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Here is what I have tried so far.

Define $F = \{X \subseteq \mathbb{Z} \ : \ |X| < \infty\}$ be the set of all finite subsets of $\mathbb{Z}$. Further define $F_k$ be the set of subsets of finite subsets of $\mathbb{Z}$ containing $k$ elements. Consequently, $F = \bigcup_{k = 1}^\infty F_k$. Define the mapping $g_k: F_k \rightarrow \mathbb{Z}^k$ as follows: $$g_k(X) = (x_1, x_2, \ldots, x_k)$$ where $X = \{x_1, x_2, \ldots, x_k\} \subseteq \mathbb{Z}$.

At this point, I would like to show that $g_k$ is a bijection putting $F$ into 1-1 correspondence with $\mathbb{N}$ making it countably infinite and then the number of open sets in the finite-closed topology follows immediately. However, if I do not order the set $X$ above, then it seems the mapping is not injective but if I do order it, then the mapping fails to be surjective.

I sort of get the feeling that the bijection construction is overkill and there is an easier way to shwow this, but I am not sure.

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2 Answers 2

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The easy way is to realize that a countable union of countable sets is countable. You can find a proof of this assertion in any topology textbook.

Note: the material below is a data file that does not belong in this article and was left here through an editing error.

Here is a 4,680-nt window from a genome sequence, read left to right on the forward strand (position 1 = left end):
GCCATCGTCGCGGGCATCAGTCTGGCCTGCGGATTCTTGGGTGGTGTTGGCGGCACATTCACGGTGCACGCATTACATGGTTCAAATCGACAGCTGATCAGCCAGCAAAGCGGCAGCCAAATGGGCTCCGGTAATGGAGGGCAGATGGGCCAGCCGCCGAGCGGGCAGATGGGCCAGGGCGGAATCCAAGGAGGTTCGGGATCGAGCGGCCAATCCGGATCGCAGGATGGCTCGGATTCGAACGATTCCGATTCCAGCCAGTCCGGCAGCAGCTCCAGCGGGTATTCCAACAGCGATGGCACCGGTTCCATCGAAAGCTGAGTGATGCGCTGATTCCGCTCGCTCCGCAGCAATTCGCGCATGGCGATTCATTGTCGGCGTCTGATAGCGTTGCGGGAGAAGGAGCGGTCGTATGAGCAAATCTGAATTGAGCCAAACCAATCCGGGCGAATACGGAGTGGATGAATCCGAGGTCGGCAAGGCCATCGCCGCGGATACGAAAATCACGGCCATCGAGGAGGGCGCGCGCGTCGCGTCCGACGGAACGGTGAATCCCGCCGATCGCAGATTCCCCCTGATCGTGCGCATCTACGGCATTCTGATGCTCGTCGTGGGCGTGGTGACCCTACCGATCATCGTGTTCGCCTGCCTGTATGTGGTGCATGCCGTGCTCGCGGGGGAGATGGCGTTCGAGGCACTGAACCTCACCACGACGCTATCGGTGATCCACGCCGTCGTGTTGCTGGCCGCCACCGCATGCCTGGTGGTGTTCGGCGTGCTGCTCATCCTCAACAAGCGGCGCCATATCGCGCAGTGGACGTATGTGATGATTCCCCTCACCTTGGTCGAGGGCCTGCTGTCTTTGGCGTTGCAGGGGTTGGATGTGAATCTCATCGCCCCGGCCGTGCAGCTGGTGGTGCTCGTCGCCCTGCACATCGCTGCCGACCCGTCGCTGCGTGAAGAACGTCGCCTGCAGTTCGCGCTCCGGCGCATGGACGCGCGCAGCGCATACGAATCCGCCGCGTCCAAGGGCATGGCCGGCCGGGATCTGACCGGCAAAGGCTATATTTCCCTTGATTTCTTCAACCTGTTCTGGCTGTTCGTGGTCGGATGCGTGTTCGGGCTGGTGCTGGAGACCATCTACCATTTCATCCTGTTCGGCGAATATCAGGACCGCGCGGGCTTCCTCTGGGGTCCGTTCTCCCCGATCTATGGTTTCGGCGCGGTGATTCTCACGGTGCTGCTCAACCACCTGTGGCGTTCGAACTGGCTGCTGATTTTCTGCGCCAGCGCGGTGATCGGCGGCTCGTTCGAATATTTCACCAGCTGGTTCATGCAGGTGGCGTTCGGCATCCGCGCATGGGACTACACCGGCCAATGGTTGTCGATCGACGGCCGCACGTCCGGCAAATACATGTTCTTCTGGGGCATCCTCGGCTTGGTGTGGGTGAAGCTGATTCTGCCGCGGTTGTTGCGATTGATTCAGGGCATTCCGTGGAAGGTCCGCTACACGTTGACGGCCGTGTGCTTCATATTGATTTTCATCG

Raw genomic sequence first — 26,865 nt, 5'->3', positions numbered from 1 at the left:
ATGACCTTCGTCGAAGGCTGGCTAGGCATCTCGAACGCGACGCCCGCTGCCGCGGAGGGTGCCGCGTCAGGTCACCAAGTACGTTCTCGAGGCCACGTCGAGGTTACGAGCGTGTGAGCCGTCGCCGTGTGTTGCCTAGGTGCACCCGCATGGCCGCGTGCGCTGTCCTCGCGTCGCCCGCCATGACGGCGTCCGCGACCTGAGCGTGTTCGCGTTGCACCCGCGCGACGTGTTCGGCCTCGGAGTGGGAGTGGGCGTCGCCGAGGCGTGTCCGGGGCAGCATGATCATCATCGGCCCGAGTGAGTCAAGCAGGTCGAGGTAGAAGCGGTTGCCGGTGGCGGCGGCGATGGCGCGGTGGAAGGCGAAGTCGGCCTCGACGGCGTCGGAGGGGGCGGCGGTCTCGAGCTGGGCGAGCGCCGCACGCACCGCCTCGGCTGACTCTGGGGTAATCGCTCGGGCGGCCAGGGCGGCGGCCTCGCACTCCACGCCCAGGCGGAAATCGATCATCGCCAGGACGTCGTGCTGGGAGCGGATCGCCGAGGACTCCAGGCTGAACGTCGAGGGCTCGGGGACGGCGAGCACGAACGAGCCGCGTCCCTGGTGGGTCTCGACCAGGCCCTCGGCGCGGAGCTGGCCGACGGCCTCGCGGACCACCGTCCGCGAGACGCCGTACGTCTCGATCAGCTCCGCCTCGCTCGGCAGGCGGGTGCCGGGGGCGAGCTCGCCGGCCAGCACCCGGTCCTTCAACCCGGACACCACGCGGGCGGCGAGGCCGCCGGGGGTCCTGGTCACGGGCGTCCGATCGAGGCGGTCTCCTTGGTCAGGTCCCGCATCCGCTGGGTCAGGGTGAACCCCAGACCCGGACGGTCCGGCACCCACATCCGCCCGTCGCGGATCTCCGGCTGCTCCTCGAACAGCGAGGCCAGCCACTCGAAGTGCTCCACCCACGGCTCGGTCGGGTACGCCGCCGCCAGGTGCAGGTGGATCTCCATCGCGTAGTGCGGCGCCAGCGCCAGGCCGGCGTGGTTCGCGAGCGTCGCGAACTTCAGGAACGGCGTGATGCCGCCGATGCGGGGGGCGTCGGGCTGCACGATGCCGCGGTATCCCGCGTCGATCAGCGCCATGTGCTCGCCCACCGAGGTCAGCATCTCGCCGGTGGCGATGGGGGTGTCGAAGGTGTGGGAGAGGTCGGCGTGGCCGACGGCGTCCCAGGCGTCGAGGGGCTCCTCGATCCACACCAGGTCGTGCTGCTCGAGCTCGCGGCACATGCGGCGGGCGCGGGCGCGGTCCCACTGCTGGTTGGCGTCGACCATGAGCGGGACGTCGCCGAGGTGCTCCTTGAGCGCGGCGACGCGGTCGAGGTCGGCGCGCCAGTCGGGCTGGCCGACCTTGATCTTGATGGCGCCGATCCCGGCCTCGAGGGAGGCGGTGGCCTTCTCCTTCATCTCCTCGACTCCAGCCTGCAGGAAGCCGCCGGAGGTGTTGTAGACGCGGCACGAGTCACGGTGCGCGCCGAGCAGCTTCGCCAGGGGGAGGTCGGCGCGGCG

For each $k \in \mathbb{N}$, $F_k$ is clearly an injection into $\mathbb{Z}^k$ by the map you defined as $g_k$ thus $|F_k| \leq |\mathbb{Z}|$ which makes $F_k$ a countable set. Then $F$ is a countable union of countable sets and thus is countable.

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You have a good idea. But your map $g_k$ is not well defined (it depends on choosing an order of the $x_i$), and as you point out, it doesn't seem to give a bijection. However, you don't really need a bijection. $F$ is clearly infinite, so you only need to show that it's countable.

One approach is to show that each $F_k$ is countable (think about why $\Bbb{Z} \times \Bbb{Z}$ is countable), and then note that $F$ is a countable union of countable sets, which must also be countable.

Probably easier is this: how would you put the elements of $F$ in order? A natural way to do this should give you the bijection you want.

(By the way, $F$ gives the closed sets of the "cofinite topology" on $\Bbb{Z}$. You do have to add one more element, the entire set $\Bbb{Z}$, to make a topology, but clearly this does not affect countability.)

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